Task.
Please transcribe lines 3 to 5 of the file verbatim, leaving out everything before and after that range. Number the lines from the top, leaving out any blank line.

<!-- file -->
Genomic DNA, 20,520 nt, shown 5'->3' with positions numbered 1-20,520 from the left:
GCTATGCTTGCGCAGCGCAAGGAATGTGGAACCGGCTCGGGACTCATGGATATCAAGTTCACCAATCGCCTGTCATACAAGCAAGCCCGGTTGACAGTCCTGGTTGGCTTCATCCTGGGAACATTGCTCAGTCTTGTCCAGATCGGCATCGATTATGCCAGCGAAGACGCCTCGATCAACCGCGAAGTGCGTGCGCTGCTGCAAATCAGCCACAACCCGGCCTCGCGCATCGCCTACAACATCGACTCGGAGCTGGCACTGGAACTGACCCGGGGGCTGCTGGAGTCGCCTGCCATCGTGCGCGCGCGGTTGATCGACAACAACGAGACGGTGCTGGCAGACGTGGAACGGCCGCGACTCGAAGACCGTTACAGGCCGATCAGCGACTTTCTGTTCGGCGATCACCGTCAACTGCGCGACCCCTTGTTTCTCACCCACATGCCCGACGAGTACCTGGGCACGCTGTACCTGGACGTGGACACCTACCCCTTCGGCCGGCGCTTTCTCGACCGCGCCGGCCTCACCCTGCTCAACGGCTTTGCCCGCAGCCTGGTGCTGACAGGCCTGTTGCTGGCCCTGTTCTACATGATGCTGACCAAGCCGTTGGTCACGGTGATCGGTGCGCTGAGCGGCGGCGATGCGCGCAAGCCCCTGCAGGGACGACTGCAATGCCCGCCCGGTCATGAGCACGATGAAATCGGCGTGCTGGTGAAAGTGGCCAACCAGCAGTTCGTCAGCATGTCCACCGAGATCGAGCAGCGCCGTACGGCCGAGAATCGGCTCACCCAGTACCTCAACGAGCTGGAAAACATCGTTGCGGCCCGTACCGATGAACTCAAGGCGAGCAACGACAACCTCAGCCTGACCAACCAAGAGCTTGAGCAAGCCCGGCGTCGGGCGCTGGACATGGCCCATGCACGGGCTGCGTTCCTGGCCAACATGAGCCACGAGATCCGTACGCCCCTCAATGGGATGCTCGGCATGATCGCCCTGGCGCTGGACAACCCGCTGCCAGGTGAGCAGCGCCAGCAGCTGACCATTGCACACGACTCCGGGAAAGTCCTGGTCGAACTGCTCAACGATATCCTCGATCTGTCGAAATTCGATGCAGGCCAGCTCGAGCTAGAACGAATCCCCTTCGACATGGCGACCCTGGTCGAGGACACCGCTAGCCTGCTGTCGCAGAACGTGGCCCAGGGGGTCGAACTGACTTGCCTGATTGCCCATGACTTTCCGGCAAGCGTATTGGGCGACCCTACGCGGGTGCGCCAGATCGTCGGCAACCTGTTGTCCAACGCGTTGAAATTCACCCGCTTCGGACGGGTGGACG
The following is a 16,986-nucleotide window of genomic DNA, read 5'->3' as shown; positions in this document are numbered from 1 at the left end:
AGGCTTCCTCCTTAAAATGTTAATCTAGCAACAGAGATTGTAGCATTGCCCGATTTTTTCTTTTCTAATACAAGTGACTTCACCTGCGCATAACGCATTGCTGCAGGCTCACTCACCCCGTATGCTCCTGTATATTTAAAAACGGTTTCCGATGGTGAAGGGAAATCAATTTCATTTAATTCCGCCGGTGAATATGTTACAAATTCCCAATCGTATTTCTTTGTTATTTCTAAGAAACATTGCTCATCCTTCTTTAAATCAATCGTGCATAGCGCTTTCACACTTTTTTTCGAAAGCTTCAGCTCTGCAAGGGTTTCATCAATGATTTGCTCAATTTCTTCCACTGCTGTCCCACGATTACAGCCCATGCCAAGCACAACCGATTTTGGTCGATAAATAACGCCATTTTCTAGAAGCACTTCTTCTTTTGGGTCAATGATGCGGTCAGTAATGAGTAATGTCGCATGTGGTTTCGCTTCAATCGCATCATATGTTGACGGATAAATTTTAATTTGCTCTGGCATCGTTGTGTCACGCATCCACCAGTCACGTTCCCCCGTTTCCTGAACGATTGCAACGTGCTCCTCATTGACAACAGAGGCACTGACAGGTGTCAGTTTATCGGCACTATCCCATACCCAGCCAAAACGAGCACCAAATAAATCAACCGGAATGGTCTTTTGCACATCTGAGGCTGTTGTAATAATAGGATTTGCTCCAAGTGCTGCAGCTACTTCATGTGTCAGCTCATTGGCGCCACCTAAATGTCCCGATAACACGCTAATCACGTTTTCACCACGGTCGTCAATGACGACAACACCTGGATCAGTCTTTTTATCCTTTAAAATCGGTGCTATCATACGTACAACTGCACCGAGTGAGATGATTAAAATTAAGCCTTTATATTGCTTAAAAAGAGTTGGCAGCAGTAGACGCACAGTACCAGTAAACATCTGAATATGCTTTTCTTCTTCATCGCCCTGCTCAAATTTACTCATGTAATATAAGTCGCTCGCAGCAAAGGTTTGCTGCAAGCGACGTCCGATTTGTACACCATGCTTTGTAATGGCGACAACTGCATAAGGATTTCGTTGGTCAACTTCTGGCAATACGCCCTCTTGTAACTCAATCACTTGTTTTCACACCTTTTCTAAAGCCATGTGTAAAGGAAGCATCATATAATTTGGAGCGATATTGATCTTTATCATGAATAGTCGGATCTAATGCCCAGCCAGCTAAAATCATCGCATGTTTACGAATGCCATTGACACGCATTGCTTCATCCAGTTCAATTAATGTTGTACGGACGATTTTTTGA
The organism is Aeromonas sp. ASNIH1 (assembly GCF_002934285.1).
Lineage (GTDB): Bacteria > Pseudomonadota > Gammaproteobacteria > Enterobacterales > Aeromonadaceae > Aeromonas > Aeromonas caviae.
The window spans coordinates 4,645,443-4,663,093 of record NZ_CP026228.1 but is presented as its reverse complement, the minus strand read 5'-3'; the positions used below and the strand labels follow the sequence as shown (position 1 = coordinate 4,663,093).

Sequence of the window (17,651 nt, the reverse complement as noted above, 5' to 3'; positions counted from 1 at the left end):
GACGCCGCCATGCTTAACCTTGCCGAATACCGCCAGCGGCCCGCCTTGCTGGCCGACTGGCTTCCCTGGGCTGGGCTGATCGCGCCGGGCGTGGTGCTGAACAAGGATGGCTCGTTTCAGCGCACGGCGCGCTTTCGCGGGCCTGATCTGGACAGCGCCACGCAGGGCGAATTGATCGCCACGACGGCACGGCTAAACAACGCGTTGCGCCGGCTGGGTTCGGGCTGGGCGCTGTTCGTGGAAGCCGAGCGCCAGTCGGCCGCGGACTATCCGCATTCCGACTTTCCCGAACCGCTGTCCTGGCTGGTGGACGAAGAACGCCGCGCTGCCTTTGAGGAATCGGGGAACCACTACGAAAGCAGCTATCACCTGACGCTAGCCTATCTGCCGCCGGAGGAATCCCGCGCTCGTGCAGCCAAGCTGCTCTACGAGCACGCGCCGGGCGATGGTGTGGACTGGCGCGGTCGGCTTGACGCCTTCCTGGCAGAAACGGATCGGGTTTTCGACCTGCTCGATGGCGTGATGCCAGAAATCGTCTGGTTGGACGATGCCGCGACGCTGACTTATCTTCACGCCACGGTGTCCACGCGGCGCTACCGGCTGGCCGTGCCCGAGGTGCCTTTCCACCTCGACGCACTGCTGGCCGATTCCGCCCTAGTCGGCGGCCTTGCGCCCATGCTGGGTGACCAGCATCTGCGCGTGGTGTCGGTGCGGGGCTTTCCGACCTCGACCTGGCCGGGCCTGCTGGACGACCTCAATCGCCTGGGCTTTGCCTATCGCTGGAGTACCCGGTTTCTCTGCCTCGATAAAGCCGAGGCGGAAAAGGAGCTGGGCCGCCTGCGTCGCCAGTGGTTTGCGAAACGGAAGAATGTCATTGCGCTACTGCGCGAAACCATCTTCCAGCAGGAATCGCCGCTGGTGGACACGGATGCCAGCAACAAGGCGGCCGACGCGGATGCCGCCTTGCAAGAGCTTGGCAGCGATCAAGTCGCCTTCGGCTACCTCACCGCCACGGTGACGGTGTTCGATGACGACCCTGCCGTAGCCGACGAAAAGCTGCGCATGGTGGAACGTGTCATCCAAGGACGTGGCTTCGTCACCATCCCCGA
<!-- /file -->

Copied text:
The following is a 16,986-nucleotide window of genomic DNA, read 5'->3' as shown; positions in this document are numbered from 1 at the left end:
AGGCTTCCTCCTTAAAATGTTAATCTAGCAACAGAGATTGTAGCATTGCCCGATTTTTTCTTTTCTAATACAAGTGACTTCACCTGCGCATAACGCATTGCTGCAGGCTCACTCACCCCGTATGCTCCTGTATATTTAAAAACGGTTTCCGATGGTGAAGGGAAATCAATTTCATTTAATTCCGCCGGTGAATATGTTACAAATTCCCAATCGTATTTCTTTGTTATTTCTAAGAAACATTGCTCATCCTTCTTTAAATCAATCGTGCATAGCGCTTTCACACTTTTTTTCGAAAGCTTCAGCTCTGCAAGGGTTTCATCAATGATTTGCTCAATTTCTTCCACTGCTGTCCCACGATTACAGCCCATGCCAAGCACAACCGATTTTGGTCGATAAATAACGCCATTTTCTAGAAGCACTTCTTCTTTTGGGTCAATGATGCGGTCAGTAATGAGTAATGTCGCATGTGGTTTCGCTTCAATCGCATCATATGTTGACGGATAAATTTTAATTTGCTCTGGCATCGTTGTGTCACGCATCCACCAGTCACGTTCCCCCGTTTCCTGAACGATTGCAACGTGCTCCTCATTGACAACAGAGGCACTGACAGGTGTCAGTTTATCGGCACTATCCCATACCCAGCCAAAACGAGCACCAAATAAATCAACCGGAATGGTCTTTTGCACATCTGAGGCTGTTGTAATAATAGGATTTGCTCCAAGTGCTGCAGCTACTTCATGTGTCAGCTCATTGGCGCCACCTAAATGTCCCGATAACACGCTAATCACGTTTTCACCACGGTCGTCAATGACGACAACACCTGGATCAGTCTTTTTATCCTTTAAAATCGGTGCTATCATACGTACAACTGCACCGAGTGAGATGATTAAAATTAAGCCTTTATATTGCTTAAAAAGAGTTGGCAGCAGTAGACGCACAGTACCAGTAAACATCTGAATATGCTTTTCTTCTTCATCGCCCTGCTCAAATTTACTCATGTAATATAAGTCGCTCGCAGCAAAGGTTTGCTGCAAGCGACGTCCGATTTGTACACCATGCTTTGTAATGGCGACAACTGCATAAGGATTTCGTTGGTCAACTTCTGGCAATACGCCCTCTTGTAACTCAATCACTTGTTTTCACACCTTTTCTAAAGCCATGTGTAAAGGAAGCATCATATAATTTGGAGCGATATTGATCTTTATCATGAATAGTCGGATCTAATGCCCAGCCAGCTAAAATCATCGCATGTTTACGAATGCCATTGACACGCATTGCTTCATCCAGTTCAATTAATGTTGTACGGACGATTTTTTGA
The organism is Aeromonas sp. ASNIH1 (assembly GCF_002934285.1).